The precise mechanism by which the binding of APPL1 leads to the activation of AMPK remains to be defined. Recent studies have implicated the potential involvement of APPL1 in the regulation of phosphoinositide (PI) 3-kinase activity. APPL1 can directly interact with the regulatory subunit of PI 3-kinase (P85), and this interaction might be involved in androgen receptor–mediated activation of Akt (29). The selective PI 3-kinase inhibitors could abrogate adiponectin-evoked phosphorylation of AMPK at Thr172 and of eNOS at Ser1177, and NO production in endothelial cells (12,15), suggesting that the activation of AMPK/eNOS by adiponectin is mediated by PI 3-kinase. A more recent study revealed that activation of the AMPK/eNOS pathway induced by the antidiabetic drug metformin is also dependent on PI 3-kinase (40). Whether PI 3-kinase is the downstream target of APPL1 is currently under investigation in our laboratory.

Endothelial dysfunction is a pathological condition closely associated with obesity and diabetes. Several factors, such as glucotoxicity, lipotoxicity, inflammation, and hypoadiponectinemia have been proposed to play an etiological role in obesity and diabetes-associated endothelial dysfunction (2,4). Nevertheless, the cellular mechanisms underlying this disorder remain poorly understood. In this study, we showed that adiponectin-mediated vasodilation in small mesenteric arteries of db/db diabetic mice was impaired compared with their lean littermates, suggesting that reduced function of adiponectin may contribute to the endothelial dysfunction observed in db/db diabetic mice (27). Notably, impaired vasodilation in response to adiponectin is associated with decreased APPL1 expression in diabetic arteries (Fig. 7). This novel finding raises the possibility that the decreased APPL1 expression might be causally associated with impaired vasodilation and endothelial dysfunction in diabetes. However, our current study cannot explain why APPL1 expression is selectively decreased in small mesenteric arteries of db/db diabetic mice. Our in vitro data showed that neither acute nor long-term treatment of HUVECs with high concentrations of glucose and/or insulin had any effect on APPL1 expression (K.K.Y.C. and A.X., unpublished observations), suggesting that hyperinsulinemia and hyperglycemia may not be direct contributors to the decreased APPL1 expression in small mesenteric arteries of db/db diabetic mice. Further studies are warranted to investigate the detailed molecular events that control APPL1 gene expression under various pathophysiological conditions.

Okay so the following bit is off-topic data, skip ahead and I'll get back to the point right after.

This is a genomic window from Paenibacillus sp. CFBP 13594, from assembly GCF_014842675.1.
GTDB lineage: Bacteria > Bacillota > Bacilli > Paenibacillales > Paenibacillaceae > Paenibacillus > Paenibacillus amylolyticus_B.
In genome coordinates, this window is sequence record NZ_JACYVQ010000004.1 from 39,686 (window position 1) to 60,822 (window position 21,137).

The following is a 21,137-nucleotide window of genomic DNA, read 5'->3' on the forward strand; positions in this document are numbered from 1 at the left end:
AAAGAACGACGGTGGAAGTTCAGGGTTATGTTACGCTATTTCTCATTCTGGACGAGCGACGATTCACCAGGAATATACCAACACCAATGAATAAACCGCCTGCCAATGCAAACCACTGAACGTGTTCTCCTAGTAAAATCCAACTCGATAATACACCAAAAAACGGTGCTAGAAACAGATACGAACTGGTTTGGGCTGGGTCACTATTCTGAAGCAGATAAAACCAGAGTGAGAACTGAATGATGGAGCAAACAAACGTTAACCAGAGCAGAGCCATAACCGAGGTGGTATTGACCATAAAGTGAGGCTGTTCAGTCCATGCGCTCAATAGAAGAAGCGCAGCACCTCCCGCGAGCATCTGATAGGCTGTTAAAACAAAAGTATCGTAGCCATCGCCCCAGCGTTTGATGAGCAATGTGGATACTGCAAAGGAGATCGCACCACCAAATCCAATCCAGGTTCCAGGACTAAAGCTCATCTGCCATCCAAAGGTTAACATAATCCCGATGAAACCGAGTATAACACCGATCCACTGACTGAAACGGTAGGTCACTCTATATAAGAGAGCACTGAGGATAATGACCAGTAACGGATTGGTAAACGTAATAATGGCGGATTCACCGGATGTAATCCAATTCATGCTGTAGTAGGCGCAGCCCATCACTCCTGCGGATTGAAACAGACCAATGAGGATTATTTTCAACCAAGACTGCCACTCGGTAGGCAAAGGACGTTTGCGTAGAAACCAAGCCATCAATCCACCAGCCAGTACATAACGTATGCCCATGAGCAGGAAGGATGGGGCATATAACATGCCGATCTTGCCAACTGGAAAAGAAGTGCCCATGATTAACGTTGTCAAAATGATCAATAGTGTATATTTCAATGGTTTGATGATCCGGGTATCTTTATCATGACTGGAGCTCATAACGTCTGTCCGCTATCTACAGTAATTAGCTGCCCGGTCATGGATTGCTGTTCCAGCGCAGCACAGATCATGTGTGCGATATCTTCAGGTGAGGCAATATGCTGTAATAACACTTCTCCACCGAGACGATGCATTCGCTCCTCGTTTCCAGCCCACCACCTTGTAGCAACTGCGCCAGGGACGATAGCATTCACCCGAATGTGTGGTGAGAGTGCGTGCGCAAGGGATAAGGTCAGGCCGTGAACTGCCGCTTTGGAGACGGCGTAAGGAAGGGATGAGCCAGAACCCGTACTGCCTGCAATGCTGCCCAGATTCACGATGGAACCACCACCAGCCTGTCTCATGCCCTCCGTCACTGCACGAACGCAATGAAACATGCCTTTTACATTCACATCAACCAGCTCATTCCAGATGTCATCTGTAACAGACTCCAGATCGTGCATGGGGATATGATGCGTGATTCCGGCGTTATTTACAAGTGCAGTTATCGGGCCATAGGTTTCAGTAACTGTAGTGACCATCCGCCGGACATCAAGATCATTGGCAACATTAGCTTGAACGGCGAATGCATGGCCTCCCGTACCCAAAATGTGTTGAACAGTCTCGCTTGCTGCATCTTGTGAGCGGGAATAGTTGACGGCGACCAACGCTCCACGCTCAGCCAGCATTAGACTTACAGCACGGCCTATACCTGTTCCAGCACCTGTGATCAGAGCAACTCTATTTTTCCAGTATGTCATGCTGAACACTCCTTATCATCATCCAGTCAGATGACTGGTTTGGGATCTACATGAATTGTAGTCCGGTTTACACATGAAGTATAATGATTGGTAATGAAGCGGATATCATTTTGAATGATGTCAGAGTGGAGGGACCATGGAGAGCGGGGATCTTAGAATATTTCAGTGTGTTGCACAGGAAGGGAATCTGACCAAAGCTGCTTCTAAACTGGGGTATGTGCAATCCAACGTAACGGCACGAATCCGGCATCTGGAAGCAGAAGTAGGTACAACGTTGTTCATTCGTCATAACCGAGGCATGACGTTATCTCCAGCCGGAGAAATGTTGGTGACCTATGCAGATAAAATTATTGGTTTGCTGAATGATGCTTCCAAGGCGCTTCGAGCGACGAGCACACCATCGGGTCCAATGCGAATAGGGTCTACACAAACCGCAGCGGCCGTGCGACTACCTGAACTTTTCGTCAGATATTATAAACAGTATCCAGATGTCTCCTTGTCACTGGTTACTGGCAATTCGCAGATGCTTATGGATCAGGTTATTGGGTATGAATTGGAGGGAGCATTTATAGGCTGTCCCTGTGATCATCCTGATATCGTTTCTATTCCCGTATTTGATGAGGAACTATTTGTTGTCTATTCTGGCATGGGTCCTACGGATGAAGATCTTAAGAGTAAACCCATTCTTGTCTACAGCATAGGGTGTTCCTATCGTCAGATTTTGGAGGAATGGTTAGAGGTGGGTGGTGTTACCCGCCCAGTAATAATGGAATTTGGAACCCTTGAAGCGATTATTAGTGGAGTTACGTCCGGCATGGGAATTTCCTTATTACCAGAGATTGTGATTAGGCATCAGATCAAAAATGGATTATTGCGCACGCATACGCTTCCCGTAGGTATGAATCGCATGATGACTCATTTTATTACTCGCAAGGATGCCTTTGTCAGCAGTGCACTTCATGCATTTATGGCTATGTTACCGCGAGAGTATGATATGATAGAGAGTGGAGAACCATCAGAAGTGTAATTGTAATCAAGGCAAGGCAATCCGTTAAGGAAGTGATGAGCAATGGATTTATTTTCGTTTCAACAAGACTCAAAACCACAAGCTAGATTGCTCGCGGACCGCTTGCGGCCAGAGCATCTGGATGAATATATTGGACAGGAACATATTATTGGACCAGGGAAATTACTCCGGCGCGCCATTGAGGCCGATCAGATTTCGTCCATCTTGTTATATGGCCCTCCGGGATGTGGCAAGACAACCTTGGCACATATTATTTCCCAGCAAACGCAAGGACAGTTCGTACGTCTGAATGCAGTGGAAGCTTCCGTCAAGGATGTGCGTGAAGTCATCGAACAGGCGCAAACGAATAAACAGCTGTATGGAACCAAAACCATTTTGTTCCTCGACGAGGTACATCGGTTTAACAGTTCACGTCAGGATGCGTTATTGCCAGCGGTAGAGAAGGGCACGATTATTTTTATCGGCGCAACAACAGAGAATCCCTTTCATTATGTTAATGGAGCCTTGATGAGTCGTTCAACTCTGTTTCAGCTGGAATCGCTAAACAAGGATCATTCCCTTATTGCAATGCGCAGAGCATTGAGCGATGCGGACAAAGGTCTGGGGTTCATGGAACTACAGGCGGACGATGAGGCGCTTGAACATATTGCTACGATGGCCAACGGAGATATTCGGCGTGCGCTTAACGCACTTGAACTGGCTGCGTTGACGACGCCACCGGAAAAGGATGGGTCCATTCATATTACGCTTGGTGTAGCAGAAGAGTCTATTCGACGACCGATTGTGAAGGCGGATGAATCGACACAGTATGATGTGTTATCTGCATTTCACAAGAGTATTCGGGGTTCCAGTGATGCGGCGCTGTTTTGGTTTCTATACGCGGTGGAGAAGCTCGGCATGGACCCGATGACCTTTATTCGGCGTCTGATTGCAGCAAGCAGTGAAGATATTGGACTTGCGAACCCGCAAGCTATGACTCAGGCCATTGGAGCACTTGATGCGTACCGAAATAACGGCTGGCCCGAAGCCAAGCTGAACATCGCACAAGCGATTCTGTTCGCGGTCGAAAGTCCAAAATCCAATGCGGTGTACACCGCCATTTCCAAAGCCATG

In summary, the current study provides novel evidence demonstrating that APPL1 acts as an immediate downstream effector of adiponectin receptors to mediate adiponectin-induced phosphorylation of AMPK at Thr172 and eNOS at Ser1177, and association of eNOS with HSP90, which collectively lead to enhanced NO production in endothelial cells. Whether APPL1 is also involved in other endothelial actions of adiponectin, such as protection of apoptosis (42), modulation of cytokine production (43), and alleviation of oxidative stress (44), warrants further investigation in future studies.

FIG. 1.

Role of AdipoR1 and -R2 in adiponectin-induced eNOS phosphorylation at Ser1177 and NO production in HUVECs. Cells were transfected with target-specific RNAi duplexes for AdipoR1, AdipoR2, or scrambled RNAi as control. A: Real-time PCR to quantify the relative mRNA abundance of AdipoR1 and -R2 at 48 h after transfection. B: Western blot analysis to detect the protein levels of AdipoR1, AdipoR2, and actin (as control) in cells transfected with RNAi. C: Cells transfected with different RNAi duplexes were treated with adiponectin for 15 min, and 50 μg of proteins from cell lysates was separated by SDS-PAGE, transferred onto nylon membrane, and probed with anti–phospho-eNOS (Ser1177) or anti–total eNOS antibody. D: NO release in the conditioned medium was measured at 60 min after adiponectin treatment. The data were expressed as the fold over the control cells treated without adiponectin (n = 5–6). AND, adiponectin; p-eNOS, phospho-eNOS; T-eNOS, total eNOS.

FIG. 2.

Both AdipoR1 and -R2 are physically associated with APPL1 in HUVECs. Cells were cotransfected with vectors for GFP-tagged APPL1 and FLAG-tagged AdipoR1 (A) or AdipoR2 (B). At 42 h after transfection, cells were serum-starved for 6 h and then treated with adiponectin (10 μg/ml) for 15 min. Cell lysates were subjected to immunoprecipitation (IP) using anti-GFP monoclonal antibody or nonimmune mouse IgG as control, and the proteins bound to the antibodies were eluted, separated by SDS-PAGE, and detected with either anti-FLAG or anti-GFP antibody.